So let’s review. We axed “the permanence of death” right away. We decided “telling a story for the girls’ benefit” is definitely in the poem but is not the biggest thing. We like “the fleeting nature of youth” because it is present in every stanza, and it works with our impression of the poem as being a warning to young women, but we’re still unsure about the youth v. beauty thing. We eliminated “the lesson to be learned from the past” and we decided that “the importance of beauty” was a seductive possibility but ultimately only a partial answer to the question. This leaves us with (C) the fleeting nature of youth as our final answer.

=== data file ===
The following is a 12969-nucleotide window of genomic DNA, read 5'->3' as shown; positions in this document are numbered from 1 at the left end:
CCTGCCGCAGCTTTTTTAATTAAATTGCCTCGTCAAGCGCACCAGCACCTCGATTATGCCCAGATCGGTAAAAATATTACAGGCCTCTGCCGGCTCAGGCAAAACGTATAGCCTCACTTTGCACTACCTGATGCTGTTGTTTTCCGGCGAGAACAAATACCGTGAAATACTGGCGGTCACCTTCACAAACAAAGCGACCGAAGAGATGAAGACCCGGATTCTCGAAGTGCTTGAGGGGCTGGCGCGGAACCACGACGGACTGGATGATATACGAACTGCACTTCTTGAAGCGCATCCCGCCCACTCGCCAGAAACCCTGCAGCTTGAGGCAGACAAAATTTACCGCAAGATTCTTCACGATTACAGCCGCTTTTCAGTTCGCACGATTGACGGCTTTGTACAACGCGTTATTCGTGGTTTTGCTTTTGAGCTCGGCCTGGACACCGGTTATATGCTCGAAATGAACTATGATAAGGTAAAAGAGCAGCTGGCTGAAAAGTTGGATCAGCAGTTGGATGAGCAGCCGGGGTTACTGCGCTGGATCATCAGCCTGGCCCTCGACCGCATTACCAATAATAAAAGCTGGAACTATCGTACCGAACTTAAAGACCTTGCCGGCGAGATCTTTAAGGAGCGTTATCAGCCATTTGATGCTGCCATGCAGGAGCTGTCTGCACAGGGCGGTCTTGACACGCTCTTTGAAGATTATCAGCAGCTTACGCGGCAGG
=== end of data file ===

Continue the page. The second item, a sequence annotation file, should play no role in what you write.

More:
At this juncture, it is worth taking a moment to acknowledge that this is still an imperfect answer. As we saw above, the really perfect answer would look more like “the fleeting nature of beauty” than “the fleeting nature of youth.” The test-makers have constructed the questions in a way that suggests that beauty and youth are roughly synonyms in this poem, and that is a move that is neither exactly fair, nor precise. If we were writing an essay about this poem in which we had the resources to perform multiple close readings, we likely would have to consider why beauty and youth are not exactly the same in this poem! So, how can we rationalize our choice of (C) as the right answer even when we know that the language used in the answer is incomplete?